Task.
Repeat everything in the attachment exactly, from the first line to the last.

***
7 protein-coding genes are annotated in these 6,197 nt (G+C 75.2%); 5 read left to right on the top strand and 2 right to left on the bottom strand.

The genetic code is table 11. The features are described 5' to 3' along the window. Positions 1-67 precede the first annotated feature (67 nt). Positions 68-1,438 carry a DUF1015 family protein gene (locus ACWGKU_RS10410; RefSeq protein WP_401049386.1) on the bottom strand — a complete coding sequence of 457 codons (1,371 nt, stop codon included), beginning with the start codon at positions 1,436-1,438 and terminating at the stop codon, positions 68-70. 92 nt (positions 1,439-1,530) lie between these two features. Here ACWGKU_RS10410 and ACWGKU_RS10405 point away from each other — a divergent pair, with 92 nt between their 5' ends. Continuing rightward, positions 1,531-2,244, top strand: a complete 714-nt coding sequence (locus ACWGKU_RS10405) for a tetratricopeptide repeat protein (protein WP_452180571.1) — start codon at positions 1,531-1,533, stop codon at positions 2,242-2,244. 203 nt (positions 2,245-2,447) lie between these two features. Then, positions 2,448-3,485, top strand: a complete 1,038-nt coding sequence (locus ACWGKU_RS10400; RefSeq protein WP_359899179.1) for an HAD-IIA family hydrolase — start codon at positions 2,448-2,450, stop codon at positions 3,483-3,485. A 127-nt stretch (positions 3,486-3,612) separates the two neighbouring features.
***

7 protein-coding genes are annotated in these 6,197 nt (G+C 75.2%); 5 read left to right on the top strand and 2 right to left on the bottom strand.

The genetic code is table 11. The features are described 5' to 3' along the window. Positions 1-67 precede the first annotated feature (67 nt). Positions 68-1,438 carry a DUF1015 family protein gene (locus ACWGKU_RS10410; RefSeq protein WP_401049386.1) on the bottom strand — a complete coding sequence of 457 codons (1,371 nt, stop codon included), beginning with the start codon at positions 1,436-1,438 and terminating at the stop codon, positions 68-70. 92 nt (positions 1,439-1,530) lie between these two features. Here ACWGKU_RS10410 and ACWGKU_RS10405 point away from each other — a divergent pair, with 92 nt between their 5' ends. Continuing rightward, positions 1,531-2,244, top strand: a complete 714-nt coding sequence (locus ACWGKU_RS10405) for a tetratricopeptide repeat protein (protein WP_452180571.1) — start codon at positions 1,531-1,533, stop codon at positions 2,242-2,244. 203 nt (positions 2,245-2,447) lie between these two features. Then, positions 2,448-3,485, top strand: a complete 1,038-nt coding sequence (locus ACWGKU_RS10400; RefSeq protein WP_359899179.1) for an HAD-IIA family hydrolase — start codon at positions 2,448-2,450, stop codon at positions 3,483-3,485. A 127-nt stretch (positions 3,486-3,612) separates the two neighbouring features.